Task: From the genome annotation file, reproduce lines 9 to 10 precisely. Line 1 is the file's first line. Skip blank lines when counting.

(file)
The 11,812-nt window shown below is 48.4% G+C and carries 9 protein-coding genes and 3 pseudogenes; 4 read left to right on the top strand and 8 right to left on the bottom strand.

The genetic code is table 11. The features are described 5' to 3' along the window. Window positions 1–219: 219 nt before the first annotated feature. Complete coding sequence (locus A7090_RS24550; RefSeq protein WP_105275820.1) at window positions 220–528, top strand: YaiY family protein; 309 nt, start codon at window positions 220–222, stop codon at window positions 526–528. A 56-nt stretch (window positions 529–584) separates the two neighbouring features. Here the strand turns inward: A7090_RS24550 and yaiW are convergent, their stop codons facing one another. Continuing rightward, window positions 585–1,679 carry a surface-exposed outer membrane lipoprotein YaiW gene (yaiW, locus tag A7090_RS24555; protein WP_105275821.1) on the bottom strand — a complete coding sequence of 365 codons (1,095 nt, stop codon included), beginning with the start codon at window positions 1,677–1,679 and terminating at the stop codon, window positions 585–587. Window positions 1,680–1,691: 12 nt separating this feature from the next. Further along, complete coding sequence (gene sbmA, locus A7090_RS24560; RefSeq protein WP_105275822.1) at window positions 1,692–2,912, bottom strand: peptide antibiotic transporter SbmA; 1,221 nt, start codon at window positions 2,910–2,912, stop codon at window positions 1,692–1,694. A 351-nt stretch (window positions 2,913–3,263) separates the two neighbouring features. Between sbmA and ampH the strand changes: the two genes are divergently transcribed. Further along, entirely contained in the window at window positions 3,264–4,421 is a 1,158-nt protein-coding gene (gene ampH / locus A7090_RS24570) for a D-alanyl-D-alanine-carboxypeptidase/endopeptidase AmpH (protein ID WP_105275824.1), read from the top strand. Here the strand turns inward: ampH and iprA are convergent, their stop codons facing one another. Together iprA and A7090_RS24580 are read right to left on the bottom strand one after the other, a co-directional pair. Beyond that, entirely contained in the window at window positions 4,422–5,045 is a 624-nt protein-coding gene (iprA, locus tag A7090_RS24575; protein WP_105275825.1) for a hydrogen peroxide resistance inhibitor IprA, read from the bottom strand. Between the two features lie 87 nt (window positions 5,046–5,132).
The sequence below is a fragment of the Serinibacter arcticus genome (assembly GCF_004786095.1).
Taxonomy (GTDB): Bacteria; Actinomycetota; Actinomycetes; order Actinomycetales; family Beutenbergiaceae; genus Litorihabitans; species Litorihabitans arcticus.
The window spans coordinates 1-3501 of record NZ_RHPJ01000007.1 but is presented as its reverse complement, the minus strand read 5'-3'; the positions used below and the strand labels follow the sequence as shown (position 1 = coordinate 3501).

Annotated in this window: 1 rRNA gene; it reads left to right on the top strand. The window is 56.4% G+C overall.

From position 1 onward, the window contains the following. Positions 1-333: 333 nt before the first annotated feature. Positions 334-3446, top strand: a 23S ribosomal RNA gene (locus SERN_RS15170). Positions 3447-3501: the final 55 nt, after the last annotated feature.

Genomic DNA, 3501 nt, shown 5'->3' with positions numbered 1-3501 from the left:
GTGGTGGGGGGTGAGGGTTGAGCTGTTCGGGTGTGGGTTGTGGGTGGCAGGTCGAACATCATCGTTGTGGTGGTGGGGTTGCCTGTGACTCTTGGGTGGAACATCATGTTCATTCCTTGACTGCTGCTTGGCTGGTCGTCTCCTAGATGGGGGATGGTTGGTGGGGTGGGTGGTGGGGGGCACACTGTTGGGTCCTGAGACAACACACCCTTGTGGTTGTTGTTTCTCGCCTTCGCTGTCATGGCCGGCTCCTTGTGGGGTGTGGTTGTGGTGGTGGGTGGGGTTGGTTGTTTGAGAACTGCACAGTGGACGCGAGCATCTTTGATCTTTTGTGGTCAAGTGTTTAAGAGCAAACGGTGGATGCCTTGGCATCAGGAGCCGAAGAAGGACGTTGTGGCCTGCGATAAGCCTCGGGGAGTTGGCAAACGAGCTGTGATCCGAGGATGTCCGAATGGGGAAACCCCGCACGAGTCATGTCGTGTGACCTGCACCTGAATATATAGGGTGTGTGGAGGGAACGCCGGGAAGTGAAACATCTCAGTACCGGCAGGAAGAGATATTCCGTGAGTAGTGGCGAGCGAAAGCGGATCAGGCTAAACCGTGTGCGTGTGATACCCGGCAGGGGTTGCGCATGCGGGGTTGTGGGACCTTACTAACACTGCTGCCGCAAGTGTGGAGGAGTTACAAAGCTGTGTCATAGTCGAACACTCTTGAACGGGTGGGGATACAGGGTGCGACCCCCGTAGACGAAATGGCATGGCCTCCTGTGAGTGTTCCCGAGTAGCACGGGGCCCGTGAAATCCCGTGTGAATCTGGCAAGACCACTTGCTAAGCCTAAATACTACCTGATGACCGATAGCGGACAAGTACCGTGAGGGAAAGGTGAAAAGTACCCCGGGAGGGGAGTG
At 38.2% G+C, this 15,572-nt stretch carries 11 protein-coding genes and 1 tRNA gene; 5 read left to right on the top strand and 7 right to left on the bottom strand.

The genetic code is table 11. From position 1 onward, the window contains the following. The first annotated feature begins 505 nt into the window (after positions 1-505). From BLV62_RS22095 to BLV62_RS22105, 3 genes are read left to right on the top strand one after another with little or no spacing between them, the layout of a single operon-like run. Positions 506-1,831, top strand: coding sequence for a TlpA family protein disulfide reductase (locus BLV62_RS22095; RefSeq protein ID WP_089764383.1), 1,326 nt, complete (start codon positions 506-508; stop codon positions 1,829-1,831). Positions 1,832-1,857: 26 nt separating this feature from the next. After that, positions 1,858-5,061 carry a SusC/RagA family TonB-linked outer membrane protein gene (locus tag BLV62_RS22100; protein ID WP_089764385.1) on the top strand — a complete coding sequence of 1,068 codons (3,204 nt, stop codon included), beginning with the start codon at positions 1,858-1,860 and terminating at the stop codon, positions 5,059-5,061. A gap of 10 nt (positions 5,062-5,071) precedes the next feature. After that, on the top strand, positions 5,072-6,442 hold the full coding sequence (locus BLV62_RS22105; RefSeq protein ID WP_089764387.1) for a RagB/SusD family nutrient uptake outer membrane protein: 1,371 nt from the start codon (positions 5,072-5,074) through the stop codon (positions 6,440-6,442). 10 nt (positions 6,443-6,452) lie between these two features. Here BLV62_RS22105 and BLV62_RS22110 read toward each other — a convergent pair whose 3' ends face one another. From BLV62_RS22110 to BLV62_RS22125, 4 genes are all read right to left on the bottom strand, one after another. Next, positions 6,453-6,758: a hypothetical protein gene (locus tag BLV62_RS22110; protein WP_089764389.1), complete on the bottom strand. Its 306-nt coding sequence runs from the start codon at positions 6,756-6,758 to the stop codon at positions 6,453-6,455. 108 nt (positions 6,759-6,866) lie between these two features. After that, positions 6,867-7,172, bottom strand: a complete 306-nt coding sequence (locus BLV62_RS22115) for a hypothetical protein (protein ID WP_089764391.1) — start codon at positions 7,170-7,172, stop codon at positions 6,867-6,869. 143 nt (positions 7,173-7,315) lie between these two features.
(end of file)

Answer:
GTGGTGGGGGGTGAGGGTTGAGCTGTTCGGGTGTGGGTTGTGGGTGGCAGGTCGAACATCATCGTTGTGGTGGTGGGGTTGCCTGTGACTCTTGGGTGGAACATCATGTTCATTCCTTGACTGCTGCTTGGCTGGTCGTCTCCTAGATGGGGGATGGTTGGTGGGGTGGGTGGTGGGGGGCACACTGTTGGGTCCTGAGACAACACACCCTTGTGGTTGTTGTTTCTCGCCTTCGCTGTCATGGCCGGCTCCTTGTGGGGTGTGGTTGTGGTGGTGGGTGGGGTTGGTTGTTTGAGAACTGCACAGTGGACGCGAGCATCTTTGATCTTTTGTGGTCAAGTGTTTAAGAGCAAACGGTGGATGCCTTGGCATCAGGAGCCGAAGAAGGACGTTGTGGCCTGCGATAAGCCTCGGGGAGTTGGCAAACGAGCTGTGATCCGAGGATGTCCGAATGGGGAAACCCCGCACGAGTCATGTCGTGTGACCTGCACCTGAATATATAGGGTGTGTGGAGGGAACGCCGGGAAGTGAAACATCTCAGTACCGGCAGGAAGAGATATTCCGTGAGTAGTGGCGAGCGAAAGCGGATCAGGCTAAACCGTGTGCGTGTGATACCCGGCAGGGGTTGCGCATGCGGGGTTGTGGGACCTTACTAACACTGCTGCCGCAAGTGTGGAGGAGTTACAAAGCTGTGTCATAGTCGAACACTCTTGAACGGGTGGGGATACAGGGTGCGACCCCCGTAGACGAAATGGCATGGCCTCCTGTGAGTGTTCCCGAGTAGCACGGGGCCCGTGAAATCCCGTGTGAATCTGGCAAGACCACTTGCTAAGCCTAAATACTACCTGATGACCGATAGCGGACAAGTACCGTGAGGGAAAGGTGAAAAGTACCCCGGGAGGGGAGTG
At 38.2% G+C, this 15,572-nt stretch carries 11 protein-coding genes and 1 tRNA gene; 5 read left to right on the top strand and 7 right to left on the bottom strand.